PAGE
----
There are those who help us better understand our culture such as James K. A. Smith, Charles Taylor, Rod Dreher, Nancy Pearcey, John Stonestreet, and more. There are those who help us show the reasonableness and/or desirability of the gospel such as William Lane Craig, J. P. Moreland, Alvin Plantinga, Joshua Rasmussen, David and Marybeth Baggett, and Greg Ganssle. Others help us understand and employ our imagination better in apologetics such as Holly Ordway and Michael Ward. There are artists such as Andrew Peterson, Jeremy Begbie, Malcolm Guite, and Makoto Fujimura who point us to beauty and help us do theology through the arts. There are theologians such as Kevin Vanhoozer, Bruce Ashford, and Heath Thomas that help us see the beauty of the gospel story and how to locate our lives within it. There are those who teach us how to connect faith and work to the gospel such as David Nelson and Tim Keller. And there are those who are doing a great job training the next generation of Christian leaders such as Brett Kunkle, J. Warner Wallace, Jonathan Morrow, Hillary Morgan Ferrer, Natasha Crain, Megan Almon, and yourself. There are institutions and ministries such as the Colson Center, Summit Ministries, Impact 360, Acton Institute, the C. S. Lewis Institute and more that are equipping our children and mobilizing believers to make a difference in the marketplace. And then there is my own Two Tasks Institute.
MCDOWELL: Why is imagination so vital for evangelism and apologetics?
GOULD: C. S. Lewis defines the imagination as the organ of meaning. The imagination helps us understand our experiences and the propositions we consider so that reason can judge them as true or false and the will can act for the sake of the good, true, and beautiful. In a culture that is increasingly biblically illiterate, one of the ways we can love our neighbor is by communicating the truths of Christianity in a way that others can actually understand. This will require “imaginative reasoning.” The imagination is crucial to our lives in another way too. As many have pointed out, humans are narratival animals. We view our lives as a story. We find our meaning, identity, and purpose from within some story. Of course, there are many stories today—naturalism, humanism, consumerism, postmodernism, and so on—that seek our allegiance and invite our participation. Given disenchantment, unbelief is possible and belief is more difficult. This means that for many Christians, it is hard to imagine themselves as part of God’s ongoing story. I argue in the book that we need to re-baptize our imagination so that we can see and delight in the world the way Jesus does and then find our identity, meaning, and purpose within the gospel story. As we begin to locate our lives within the gospel story, we’ll naturally be led to invite others to do the same.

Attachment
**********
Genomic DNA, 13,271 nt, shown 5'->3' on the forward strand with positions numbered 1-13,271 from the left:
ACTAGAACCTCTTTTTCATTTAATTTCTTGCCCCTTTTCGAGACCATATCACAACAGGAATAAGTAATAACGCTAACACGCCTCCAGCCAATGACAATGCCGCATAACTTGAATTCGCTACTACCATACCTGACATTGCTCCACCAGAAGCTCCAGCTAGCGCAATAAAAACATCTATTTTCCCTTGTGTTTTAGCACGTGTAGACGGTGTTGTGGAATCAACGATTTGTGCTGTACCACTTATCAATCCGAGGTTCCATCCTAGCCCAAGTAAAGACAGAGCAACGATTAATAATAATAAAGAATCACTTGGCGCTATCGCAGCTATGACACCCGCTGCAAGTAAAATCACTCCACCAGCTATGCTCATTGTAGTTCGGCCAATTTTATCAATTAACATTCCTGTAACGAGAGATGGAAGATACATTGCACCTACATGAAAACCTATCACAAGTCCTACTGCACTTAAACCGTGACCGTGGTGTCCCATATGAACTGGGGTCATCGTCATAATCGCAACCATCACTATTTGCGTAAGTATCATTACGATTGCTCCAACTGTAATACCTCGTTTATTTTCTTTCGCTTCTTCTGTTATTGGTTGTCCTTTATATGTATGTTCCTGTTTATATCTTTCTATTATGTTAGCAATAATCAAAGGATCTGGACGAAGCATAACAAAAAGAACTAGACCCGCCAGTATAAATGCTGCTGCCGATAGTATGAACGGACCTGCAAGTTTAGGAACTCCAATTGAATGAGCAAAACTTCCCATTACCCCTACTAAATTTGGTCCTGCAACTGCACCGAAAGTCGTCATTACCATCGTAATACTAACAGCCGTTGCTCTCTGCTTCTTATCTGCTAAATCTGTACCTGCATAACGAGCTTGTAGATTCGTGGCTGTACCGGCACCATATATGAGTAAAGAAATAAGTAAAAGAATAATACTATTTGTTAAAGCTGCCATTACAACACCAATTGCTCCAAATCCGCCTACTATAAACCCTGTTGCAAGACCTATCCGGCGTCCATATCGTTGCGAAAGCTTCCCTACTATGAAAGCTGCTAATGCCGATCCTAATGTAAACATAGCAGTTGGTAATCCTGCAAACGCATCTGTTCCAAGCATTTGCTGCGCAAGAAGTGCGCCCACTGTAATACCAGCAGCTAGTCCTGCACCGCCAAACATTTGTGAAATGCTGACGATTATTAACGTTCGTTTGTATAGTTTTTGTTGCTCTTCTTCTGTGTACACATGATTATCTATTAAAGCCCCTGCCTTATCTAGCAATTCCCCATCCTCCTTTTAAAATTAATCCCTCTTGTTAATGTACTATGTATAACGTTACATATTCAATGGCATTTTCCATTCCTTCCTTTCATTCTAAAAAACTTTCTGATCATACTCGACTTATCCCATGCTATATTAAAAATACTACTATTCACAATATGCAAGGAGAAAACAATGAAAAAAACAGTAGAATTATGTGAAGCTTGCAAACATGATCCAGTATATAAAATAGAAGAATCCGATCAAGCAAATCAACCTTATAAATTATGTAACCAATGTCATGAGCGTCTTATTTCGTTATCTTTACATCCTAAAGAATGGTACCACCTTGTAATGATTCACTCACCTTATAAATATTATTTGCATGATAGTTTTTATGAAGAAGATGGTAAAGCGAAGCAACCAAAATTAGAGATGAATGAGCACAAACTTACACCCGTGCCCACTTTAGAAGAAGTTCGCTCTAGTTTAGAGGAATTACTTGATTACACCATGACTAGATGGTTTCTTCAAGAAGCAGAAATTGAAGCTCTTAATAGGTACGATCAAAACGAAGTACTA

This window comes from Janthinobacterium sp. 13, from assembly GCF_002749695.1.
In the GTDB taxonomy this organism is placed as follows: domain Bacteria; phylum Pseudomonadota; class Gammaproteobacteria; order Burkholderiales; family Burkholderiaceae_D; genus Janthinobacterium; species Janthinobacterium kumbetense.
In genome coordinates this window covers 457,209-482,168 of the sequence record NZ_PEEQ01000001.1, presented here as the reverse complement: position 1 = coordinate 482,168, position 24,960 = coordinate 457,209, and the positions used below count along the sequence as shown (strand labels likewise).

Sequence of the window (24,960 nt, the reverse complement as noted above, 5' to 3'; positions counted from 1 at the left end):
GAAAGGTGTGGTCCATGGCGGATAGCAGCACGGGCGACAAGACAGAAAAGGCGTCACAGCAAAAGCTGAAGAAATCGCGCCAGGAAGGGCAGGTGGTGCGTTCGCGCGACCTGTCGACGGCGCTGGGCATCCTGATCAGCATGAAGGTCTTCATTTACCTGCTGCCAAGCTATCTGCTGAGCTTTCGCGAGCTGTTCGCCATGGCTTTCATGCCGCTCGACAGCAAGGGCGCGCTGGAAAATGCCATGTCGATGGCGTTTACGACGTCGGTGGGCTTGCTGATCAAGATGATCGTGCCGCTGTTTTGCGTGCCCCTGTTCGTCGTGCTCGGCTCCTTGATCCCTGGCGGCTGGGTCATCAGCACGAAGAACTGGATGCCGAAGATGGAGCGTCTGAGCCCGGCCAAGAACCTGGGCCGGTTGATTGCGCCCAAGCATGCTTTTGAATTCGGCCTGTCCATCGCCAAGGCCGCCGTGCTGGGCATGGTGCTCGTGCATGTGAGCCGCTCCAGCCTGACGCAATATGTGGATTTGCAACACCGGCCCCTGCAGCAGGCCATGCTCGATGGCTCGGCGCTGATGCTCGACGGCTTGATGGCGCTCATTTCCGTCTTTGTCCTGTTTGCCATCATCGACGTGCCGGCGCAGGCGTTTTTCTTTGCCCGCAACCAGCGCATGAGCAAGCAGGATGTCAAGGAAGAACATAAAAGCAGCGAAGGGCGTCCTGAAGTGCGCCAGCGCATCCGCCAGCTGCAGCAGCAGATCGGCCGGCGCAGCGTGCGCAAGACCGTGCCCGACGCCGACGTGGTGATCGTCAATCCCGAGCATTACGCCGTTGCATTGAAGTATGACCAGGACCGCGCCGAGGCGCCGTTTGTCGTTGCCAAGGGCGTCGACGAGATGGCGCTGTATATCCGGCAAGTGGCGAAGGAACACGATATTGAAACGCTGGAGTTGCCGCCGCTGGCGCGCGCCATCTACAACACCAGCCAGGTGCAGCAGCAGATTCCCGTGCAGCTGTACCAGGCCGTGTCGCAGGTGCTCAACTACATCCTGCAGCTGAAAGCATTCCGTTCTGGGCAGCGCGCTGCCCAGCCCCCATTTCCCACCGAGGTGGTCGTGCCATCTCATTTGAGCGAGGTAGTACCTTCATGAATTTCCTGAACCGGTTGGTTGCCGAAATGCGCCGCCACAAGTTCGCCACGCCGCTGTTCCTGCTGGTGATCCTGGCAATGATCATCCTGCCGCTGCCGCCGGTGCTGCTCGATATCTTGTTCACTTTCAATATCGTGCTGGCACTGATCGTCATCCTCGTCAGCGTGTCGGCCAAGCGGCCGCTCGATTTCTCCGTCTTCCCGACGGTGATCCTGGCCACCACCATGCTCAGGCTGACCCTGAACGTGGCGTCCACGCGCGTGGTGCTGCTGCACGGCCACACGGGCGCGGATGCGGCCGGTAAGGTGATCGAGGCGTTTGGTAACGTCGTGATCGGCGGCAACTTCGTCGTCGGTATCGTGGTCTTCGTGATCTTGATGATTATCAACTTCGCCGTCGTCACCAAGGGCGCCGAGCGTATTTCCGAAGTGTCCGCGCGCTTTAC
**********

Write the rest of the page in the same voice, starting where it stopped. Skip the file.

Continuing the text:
MCDOWELL: If you could make one change in the church for people to do cultural apologetics more effectively, what would it be and why?
If I could change one thing (and this is hard, I want to say many things, but you’ll just have to read the book for the rest) I’d say, we must bring beauty out of exile and back into the church. We must begin to value beauty in the things we say, the buildings we build, the actions we take, and the lives we live. As we embody beauty and embrace beauty and seek beauty and create beauty others will be drawn to the beauty of Jesus and the gospel. Jesus, as Augustine puts it, is the beauty of all beautiful things. The reality is that we all long for truth, goodness, and beauty and God has given us reason, the conscience, and the imagination as guides on our quest. As we create and cultivate beauty (and truth and goodness) in our lives, the world will be drawn to Christ in us and, Lord willing, will seek Christ through us.